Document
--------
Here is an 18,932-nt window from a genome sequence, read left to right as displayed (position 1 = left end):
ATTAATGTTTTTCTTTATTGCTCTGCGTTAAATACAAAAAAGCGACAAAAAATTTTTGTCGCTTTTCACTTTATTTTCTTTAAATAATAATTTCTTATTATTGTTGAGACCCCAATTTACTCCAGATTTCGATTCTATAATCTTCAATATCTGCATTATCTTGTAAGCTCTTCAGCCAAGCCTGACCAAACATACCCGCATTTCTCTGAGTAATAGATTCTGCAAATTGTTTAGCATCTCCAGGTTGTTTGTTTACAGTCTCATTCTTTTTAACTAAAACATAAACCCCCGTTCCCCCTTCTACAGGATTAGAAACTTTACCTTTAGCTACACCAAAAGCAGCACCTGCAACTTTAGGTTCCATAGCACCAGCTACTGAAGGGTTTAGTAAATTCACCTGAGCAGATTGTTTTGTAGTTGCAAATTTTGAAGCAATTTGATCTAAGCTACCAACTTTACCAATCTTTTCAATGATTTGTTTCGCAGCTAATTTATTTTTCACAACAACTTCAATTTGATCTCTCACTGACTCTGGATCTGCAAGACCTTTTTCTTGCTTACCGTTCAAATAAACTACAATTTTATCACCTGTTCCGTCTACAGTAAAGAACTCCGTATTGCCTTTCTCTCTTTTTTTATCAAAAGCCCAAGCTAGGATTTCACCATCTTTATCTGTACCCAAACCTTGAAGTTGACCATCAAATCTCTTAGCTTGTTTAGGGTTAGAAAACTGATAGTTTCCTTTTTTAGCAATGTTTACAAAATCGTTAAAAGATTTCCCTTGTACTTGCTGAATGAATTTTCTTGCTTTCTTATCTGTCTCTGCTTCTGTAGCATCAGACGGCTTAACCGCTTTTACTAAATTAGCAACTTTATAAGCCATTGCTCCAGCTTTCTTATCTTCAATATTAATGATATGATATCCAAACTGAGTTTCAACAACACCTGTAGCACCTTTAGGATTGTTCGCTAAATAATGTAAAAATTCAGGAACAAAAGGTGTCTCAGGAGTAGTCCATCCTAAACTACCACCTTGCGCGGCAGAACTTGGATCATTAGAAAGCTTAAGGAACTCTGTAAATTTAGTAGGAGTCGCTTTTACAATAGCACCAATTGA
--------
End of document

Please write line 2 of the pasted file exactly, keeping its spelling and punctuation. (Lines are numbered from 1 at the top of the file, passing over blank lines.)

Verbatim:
ATTAATGTTTTTCTTTATTGCTCTGCGTTAAATACAAAAAAGCGACAAAAAATTTTTGTCGCTTTTCACTTTATTTTCTTTAAATAATAATTTCTTATTATTGTTGAGACCCCAATTTACTCCAGATTTCGATTCTATAATCTTCAATATCTGCATTATCTTGTAAGCTCTTCAGCCAAGCCTGACCAAACATACCCGCATTTCTCTGAGTAATAGATTCTGCAAATTGTTTAGCATCTCCAGGTTGTTTGTTTACAGTCTCATTCTTTTTAACTAAAACATAAACCCCCGTTCCCCCTTCTACAGGATTAGAAACTTTACCTTTAGCTACACCAAAAGCAGCACCTGCAACTTTAGGTTCCATAGCACCAGCTACTGAAGGGTTTAGTAAATTCACCTGAGCAGATTGTTTTGTAGTTGCAAATTTTGAAGCAATTTGATCTAAGCTACCAACTTTACCAATCTTTTCAATGATTTGTTTCGCAGCTAATTTATTTTTCACAACAACTTCAATTTGATCTCTCACTGACTCTGGATCTGCAAGACCTTTTTCTTGCTTACCGTTCAAATAAACTACAATTTTATCACCTGTTCCGTCTACAGTAAAGAACTCCGTATTGCCTTTCTCTCTTTTTTTATCAAAAGCCCAAGCTAGGATTTCACCATCTTTATCTGTACCCAAACCTTGAAGTTGACCATCAAATCTCTTAGCTTGTTTAGGGTTAGAAAACTGATAGTTTCCTTTTTTAGCAATGTTTACAAAATCGTTAAAAGATTTCCCTTGTACTTGCTGAATGAATTTTCTTGCTTTCTTATCTGTCTCTGCTTCTGTAGCATCAGACGGCTTAACCGCTTTTACTAAATTAGCAACTTTATAAGCCATTGCTCCAGCTTTCTTATCTTCAATATTAATGATATGATATCCAAACTGAGTTTCAACAACACCTGTAGCACCTTTAGGATTGTTCGCTAAATAATGTAAAAATTCAGGAACAAAAGGTGTCTCAGGAGTAGTCCATCCTAAACTACCACCTTGCGCGGCAGAACTTGGATCATTAGAAAGCTTAAGGAACTCTGTAAATTTAGTAGGAGTCGCTTTTACAATAGCACCAATTGA